Tuesday, September 12, 2017

Higher education through digital transformation the only way forward in Young India

World over universities are disrupting and innovating on teaching and learning pedagogues. But in India, universities are still characterized by impractical learning, out-of-touch faculty, exorbitant fees (in private universities) and diminishing employment as job seekers outnumber opportunities.

According to Harvard's Prof Clayton M. Christensen, Disruptive Innovation brings to the market a product or service that isn't as good as traditional but is less expensive and user friendly. Online learning is such a technology-enabled option that is making the world reconsider higher education models. Indian universities have talented faculty and good students, but suffer from slow processes, non-digital pedagogues, and theoretical rather than experiential learning.

Disruptive innovation requires education to be in a self-paced mode which can be only available through online "flipped" class rooms, MOOCs, SPOCs (Small Private Online Courses) and still shorter micro-credentials. MITx and EDx run a very popular and affordable Micro-Master's program in management for students who are edged out of admissions or find the costs high. However, completing the course online can get you a job which pays $80-100,000 annually and further allows direct admission to a Masters in MIT with reduced course fees and credits. In fact, Nano-Degrees by Udacity and Badges online are of much shorter duration and teach soft, social and professional skills, much sought after by companies.

According to Ryan Craig ('College Disrupted: The Great Unbundling of Higher Education') students may one day find they don't need a Bachelor's degree to become employable. Thus, self-paced and re-bundling of short courses could soon make the traditional degree college experience sound as "old-fashioned and elitist." While no one is sure of a date by which this unbundling of higher education will happen, clues are available to show an inevitable arrival by 2020's. The 4th Industrial Revolution technologies are blurring lines between the physical and digital. Big Data and digital technology will be game changers such as Li fi in place of Wi Fi (speed of Internet in Gigabytes), Internet of Things, Wearable for Virtual reality, DNA mapping and 3D printing.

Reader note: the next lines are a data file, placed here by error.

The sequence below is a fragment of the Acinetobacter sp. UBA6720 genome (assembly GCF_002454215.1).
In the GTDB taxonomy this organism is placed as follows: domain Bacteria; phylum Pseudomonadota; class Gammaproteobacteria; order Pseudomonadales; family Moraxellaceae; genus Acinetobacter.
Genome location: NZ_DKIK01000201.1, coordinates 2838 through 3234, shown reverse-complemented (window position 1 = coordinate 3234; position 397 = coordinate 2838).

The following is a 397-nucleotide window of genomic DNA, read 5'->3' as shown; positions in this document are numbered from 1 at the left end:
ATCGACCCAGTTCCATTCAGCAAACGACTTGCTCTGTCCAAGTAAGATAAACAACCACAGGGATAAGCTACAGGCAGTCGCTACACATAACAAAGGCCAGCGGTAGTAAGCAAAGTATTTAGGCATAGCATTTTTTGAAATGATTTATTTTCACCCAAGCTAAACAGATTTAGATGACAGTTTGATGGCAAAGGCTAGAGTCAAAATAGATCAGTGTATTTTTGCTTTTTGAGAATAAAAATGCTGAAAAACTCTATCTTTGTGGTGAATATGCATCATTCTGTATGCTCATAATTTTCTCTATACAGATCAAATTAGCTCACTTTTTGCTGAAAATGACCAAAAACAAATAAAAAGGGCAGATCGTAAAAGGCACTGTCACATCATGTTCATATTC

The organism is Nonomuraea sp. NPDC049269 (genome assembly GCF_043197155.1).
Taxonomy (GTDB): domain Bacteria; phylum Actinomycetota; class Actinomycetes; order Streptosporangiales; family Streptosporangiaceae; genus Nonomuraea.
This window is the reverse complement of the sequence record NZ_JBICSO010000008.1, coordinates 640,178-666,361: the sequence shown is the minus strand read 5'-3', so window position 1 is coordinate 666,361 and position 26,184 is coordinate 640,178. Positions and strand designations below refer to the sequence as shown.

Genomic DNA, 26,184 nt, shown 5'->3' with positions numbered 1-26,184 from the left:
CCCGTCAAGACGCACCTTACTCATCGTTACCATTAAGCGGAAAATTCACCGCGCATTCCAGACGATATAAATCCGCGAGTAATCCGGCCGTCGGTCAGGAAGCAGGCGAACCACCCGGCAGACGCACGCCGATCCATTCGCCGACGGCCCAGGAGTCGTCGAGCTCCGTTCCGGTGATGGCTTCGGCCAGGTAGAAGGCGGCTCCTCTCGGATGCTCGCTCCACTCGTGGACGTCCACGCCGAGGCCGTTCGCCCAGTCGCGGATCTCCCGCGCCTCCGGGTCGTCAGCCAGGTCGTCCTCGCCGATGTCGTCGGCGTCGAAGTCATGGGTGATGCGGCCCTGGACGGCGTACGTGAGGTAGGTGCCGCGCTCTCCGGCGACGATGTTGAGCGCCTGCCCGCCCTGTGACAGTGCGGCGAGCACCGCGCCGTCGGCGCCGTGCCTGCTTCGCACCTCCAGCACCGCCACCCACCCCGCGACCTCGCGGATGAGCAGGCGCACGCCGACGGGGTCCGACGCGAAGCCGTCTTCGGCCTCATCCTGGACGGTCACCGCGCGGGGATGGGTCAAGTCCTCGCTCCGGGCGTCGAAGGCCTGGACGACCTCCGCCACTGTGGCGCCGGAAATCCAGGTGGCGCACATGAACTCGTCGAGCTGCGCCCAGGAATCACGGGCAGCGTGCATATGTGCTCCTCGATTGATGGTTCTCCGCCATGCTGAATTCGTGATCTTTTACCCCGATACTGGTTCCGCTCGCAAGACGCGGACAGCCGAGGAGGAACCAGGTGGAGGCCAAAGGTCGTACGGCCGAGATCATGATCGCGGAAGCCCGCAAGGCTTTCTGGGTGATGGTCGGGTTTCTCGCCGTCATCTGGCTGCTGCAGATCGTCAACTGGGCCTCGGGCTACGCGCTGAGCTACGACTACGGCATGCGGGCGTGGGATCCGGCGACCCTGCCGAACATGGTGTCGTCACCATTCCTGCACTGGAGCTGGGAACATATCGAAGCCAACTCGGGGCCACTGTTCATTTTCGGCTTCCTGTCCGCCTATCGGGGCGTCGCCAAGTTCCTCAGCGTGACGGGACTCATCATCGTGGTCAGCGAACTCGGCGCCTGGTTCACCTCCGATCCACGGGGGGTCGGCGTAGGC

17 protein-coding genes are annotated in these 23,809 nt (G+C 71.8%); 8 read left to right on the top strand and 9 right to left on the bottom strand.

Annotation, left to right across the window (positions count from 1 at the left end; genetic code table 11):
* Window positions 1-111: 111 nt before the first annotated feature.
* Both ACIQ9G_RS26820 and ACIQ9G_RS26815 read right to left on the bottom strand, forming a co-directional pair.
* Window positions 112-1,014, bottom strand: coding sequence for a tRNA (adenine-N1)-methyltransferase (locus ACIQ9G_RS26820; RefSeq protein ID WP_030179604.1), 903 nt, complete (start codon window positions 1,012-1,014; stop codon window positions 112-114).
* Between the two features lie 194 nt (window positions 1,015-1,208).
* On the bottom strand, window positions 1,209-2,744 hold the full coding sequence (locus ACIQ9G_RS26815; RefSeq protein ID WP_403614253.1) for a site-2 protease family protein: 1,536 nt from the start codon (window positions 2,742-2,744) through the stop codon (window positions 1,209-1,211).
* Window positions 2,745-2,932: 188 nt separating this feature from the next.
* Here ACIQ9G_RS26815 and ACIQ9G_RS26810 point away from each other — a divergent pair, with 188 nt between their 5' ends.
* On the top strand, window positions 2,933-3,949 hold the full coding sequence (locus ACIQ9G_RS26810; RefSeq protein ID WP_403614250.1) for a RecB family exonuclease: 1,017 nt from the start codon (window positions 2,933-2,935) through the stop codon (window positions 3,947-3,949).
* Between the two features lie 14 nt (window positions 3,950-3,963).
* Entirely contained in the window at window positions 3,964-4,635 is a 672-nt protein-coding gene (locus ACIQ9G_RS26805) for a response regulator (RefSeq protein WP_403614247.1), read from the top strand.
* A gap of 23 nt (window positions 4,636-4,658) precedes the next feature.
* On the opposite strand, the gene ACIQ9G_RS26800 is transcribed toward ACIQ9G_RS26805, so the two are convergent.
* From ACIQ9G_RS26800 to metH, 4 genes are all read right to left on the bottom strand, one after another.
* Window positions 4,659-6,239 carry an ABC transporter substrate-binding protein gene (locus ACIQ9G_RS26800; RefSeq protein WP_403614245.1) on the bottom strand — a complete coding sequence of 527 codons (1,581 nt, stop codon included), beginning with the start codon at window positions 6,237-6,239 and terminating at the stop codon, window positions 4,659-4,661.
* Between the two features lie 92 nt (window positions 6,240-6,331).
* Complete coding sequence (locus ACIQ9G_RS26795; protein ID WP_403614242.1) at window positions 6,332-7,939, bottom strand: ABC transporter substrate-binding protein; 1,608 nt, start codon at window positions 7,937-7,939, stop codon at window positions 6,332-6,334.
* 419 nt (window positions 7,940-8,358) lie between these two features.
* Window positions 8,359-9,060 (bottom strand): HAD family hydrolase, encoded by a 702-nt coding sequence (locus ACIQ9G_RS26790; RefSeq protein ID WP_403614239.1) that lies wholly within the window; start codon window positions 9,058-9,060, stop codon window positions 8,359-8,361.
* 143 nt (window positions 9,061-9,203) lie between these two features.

It is now important to move towards blended online learning or 'flipping class room' where we have more e-material, audio and video lectures on line and more case studies, projects and practical experiential learning. Nano-degrees by Udacity make you a graduate in 12 months in courses like Artificial Intelligence, VR developer, Self-Driving Car Engineer, IOS or Android Developer etc. in partnership with Amazon Alexa, Google, Mercedes Benz etc. These companies foresee demand through big data analysis for e.g. in 2020, 10 million self-driving cars will be manufactured and would be in use.

We must remember that we have less than 24% Gross Enrollment Ratio in higher education while spending approximately Rs 15,000-20,000 per annum for each student. Out of this, more than 50 % are failures and dropouts producing a dismal 53% of unemployed graduates and 89% unemployed engineering graduates in a population of more than 350 million young in the age bracket of 18-35. It means that we have already wasted 85% of the higher education budget since independence. We must be more cautious about our education strategy for social and ethical harmony of the country as these young must be educated for the welfare and prosperity of India.

MHRD should start working on a common LMS (Dashboards) and Enterprise Resource Programs for ready infrastructure for user friendly assistance to students and faculty for blended learning and for managing 'Big Data'. It should plan to procure mobile learning solutions and tablets with the above so that economically weaker sections in Digital India become technology savvy and get their digital learning assistance in a costumed mode.
The government should back universities and online startups to create curricula for JUST-IN-TIME education (make the optional syllabus according to market needs) and allow short-term diplomas and Nano-Degrees so that Digital India, Skill India and Make in India, the three programs of Prime Minister Modi has advocated, get a boost.

(The author is the director of Campus of Open Learning)

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